62 Pages Posted: 9 Oct 2016 Last revised: 14 Jul 2017
Date Written: October 5, 2016
Congress recently passed the Every Student Succeeds Act (ESSA), redefining the role of the federal government in education. The ESSA attempted to appease popular sentiment against the No Child Left Behind Act’s (NCLB) overreliance on standardized testing and punitive sanctions. But in overturning those aspects of NCLB, Congress failed to devise a system that was any better. Congress simply stripped the federal government of regulatory power and vastly expanded state discretion. For the first time in fifty years, the federal government now lacks the ability to prompt improvements in student achievement or to demand equal resources for low-income students. Thus, the ESSA rests on a bold premise: states will abandon their historical tendencies by voluntarily providing low-income students with equal educational opportunities.
Although the ESSA remains committed to equality on its face, it does the opposite in practice. First, the ESSA affords states wide latitude on student performance, accountability, and school reform. Wide state discretion opens the door to fifty disparate state systems, none of which guarantee equality. Second, the ESSA directly weakens two existing equity standards and leaves untouched a loophole that exempts eighty percent of school expenditures from equity analysis. Third, the ESSA leaves federal funding flat, eliminating the possibility that additional resources will offset the inequalities that the foregoing provisions permit. These changes to federal education law are so out of character that they beg the question of why the federal government is even involved in education at all.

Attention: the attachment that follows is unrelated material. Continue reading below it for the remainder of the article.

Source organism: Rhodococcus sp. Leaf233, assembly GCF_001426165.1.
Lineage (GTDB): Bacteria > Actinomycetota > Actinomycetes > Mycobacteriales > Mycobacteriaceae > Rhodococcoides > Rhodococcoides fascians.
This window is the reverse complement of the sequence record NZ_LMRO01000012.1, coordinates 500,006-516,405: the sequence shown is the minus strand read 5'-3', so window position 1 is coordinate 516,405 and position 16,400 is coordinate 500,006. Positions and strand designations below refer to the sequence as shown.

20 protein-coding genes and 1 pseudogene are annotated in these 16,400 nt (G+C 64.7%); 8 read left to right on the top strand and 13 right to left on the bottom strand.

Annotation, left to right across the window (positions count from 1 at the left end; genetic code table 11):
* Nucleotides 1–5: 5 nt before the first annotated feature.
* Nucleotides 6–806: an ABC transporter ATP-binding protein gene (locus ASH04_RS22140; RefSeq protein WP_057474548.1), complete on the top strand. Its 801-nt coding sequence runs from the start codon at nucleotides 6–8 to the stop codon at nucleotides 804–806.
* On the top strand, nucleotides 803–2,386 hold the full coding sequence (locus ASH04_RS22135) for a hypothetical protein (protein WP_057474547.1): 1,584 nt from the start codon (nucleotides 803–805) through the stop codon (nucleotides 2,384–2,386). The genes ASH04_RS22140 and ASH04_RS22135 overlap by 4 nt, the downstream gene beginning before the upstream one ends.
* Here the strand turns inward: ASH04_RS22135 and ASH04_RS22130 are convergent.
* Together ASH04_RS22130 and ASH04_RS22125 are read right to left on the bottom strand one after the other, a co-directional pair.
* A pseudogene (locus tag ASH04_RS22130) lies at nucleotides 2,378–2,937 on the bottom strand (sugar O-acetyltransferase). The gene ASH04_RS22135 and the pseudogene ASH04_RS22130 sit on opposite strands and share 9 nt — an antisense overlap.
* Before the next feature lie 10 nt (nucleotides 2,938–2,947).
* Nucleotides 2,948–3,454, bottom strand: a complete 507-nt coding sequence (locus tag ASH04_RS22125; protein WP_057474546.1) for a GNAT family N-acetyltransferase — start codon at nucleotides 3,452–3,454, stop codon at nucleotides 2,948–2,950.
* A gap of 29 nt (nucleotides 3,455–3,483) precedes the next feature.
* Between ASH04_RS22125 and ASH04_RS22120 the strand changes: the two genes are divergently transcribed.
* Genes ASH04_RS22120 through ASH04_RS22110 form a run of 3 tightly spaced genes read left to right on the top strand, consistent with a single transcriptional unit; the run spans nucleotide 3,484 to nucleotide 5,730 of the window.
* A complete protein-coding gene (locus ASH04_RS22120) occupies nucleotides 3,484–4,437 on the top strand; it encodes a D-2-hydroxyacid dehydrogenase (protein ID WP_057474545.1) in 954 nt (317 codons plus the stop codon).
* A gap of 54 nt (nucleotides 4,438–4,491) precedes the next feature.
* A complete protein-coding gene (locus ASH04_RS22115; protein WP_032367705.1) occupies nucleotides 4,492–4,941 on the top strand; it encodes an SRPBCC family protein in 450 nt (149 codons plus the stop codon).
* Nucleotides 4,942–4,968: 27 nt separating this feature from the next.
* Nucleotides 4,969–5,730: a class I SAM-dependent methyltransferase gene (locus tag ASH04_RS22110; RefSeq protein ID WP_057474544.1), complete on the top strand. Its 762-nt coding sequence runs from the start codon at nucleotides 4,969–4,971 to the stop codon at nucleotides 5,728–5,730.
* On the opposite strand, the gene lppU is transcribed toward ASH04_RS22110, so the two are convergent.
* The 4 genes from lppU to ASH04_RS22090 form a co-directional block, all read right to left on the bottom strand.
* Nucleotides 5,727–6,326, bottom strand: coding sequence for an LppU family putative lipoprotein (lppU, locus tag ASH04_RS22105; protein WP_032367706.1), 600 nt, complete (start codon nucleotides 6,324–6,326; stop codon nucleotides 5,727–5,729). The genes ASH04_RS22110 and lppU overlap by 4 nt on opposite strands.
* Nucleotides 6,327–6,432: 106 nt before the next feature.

Although Congress is unlikely to repeal the ESSA just months after passing it, it is set to expire by its own terms after four years. This Article proposes that Congress cure the ESSA’s flaws by increasing the federal investment in education to: 1) create the leverage needed for states to accept federal prohibitions on unequal funding practices; and 2) meet the outstanding needs of low-income students.
Keywords: every student succeeds act, ESSA, No Child Left Behind, NCLB, school funding, equality, student need, accountability, testing
Suggested Citation: Suggested Citation
Black, Derek W., Abandoning the Federal Role in Education: The Every Student Succeeds Act (October 5, 2016). California Law Review, Vol. 105, 2017. Available at SSRN: https://ssrn.com/abstract=2848415